There have been many reports but little action: UK university science departments need to do more to fix their serious diversity problem
The Nobel laureate poet Sir Derek Walcott once said that the English language is nobody’s special property: “It is the property of the imagination.” Much the same could be said for science. It should be said. Except this isn’t quite so. Not yet.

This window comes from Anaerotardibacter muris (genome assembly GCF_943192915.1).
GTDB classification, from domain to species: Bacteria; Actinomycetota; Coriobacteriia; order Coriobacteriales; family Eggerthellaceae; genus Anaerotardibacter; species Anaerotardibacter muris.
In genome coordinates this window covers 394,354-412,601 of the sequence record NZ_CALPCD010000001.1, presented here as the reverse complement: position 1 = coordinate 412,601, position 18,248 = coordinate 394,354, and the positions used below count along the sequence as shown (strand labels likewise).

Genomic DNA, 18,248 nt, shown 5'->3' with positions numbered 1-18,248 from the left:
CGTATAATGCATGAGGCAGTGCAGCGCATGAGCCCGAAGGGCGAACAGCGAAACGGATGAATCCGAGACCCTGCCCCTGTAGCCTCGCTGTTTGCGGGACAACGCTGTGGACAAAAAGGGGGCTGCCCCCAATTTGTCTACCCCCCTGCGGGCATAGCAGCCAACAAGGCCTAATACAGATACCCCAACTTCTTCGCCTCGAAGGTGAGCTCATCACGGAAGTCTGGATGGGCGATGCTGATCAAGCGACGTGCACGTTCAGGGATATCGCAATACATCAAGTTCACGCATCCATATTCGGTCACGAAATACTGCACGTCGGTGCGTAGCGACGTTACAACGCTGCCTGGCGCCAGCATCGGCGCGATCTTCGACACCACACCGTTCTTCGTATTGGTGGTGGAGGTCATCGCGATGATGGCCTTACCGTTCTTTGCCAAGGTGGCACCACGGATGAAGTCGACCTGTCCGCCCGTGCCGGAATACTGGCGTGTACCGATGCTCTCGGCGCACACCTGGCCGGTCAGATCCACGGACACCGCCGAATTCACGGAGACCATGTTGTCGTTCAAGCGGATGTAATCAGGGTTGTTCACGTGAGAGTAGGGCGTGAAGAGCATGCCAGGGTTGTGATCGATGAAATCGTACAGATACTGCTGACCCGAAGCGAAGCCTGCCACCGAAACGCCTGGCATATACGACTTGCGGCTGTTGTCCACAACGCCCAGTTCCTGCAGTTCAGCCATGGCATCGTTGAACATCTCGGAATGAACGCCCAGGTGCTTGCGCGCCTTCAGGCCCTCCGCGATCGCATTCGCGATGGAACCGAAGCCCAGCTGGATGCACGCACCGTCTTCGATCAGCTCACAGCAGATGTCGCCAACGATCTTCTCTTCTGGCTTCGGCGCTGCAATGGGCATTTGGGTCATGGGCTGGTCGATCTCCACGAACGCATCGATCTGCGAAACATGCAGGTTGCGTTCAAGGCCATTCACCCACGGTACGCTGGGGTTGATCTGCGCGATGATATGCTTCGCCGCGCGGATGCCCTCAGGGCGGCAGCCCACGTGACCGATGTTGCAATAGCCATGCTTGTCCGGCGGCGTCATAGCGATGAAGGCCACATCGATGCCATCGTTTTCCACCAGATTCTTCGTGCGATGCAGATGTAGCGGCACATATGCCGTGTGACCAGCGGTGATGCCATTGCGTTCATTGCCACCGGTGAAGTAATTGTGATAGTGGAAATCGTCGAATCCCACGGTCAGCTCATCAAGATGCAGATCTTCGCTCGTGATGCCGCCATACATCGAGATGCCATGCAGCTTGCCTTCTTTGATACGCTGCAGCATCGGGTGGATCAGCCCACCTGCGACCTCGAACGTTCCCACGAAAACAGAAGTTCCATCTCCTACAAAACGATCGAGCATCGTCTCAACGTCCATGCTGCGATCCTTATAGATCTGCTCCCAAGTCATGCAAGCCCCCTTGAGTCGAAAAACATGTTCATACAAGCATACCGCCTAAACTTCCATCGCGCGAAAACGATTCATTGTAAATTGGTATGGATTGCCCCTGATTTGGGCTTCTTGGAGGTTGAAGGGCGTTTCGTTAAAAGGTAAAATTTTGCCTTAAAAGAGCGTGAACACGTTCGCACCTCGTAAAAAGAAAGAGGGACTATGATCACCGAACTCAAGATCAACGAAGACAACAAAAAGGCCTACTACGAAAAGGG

Data on who is doing science has recently been released by the Royal Society, the UK’s premier scientific academy, using figures from the Higher Education Statistics Agency, whose data is by far the most systematic. The numbers show that in 2018-19, 19.2% of science, technology, engineering and maths academic staff aged 34 and under are Asian and 1.8% are black. In physics and chemistry, the proportion of black researchers stands at a sobering zero, rounded down, as these calculations do for ease of presentation, from literally one or two individuals. What’s interesting is that these small figures decrease further as a scientist’s age increases – as they travel through the hallowed halls of academia to become senior scientists. So while the UK has 10,560 science professors who are white, only 960 are Asian, 310 mixed and “other” and 65 black. This says that minorities who enter science are less likely to get promoted. Fewer of them go on to become those experts who evaluate which next-generation scientists should then get the training, the money and the jobs. “Unless this changes,” the Royal Society says, “there will be unbalanced representation of academic staff between ethnic groups working in higher education in comparison to the ethnic breakdown of the general population.”
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